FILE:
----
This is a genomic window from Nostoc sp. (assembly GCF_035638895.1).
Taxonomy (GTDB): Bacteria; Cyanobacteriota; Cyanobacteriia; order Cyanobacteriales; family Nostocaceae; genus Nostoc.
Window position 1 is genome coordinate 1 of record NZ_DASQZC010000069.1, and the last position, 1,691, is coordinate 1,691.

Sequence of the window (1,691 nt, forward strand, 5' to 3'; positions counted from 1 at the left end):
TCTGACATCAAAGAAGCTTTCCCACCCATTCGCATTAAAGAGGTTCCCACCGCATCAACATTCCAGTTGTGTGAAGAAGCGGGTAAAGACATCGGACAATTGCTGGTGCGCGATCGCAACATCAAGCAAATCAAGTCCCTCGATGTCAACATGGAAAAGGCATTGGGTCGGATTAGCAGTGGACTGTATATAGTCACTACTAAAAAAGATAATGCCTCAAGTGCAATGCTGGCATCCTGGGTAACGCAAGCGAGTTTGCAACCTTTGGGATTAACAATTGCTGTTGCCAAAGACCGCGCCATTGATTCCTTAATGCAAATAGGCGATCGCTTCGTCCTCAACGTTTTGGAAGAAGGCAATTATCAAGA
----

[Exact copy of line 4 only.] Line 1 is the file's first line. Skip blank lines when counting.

Sequence of the window (1,691 nt, forward strand, 5' to 3'; positions counted from 1 at the left end):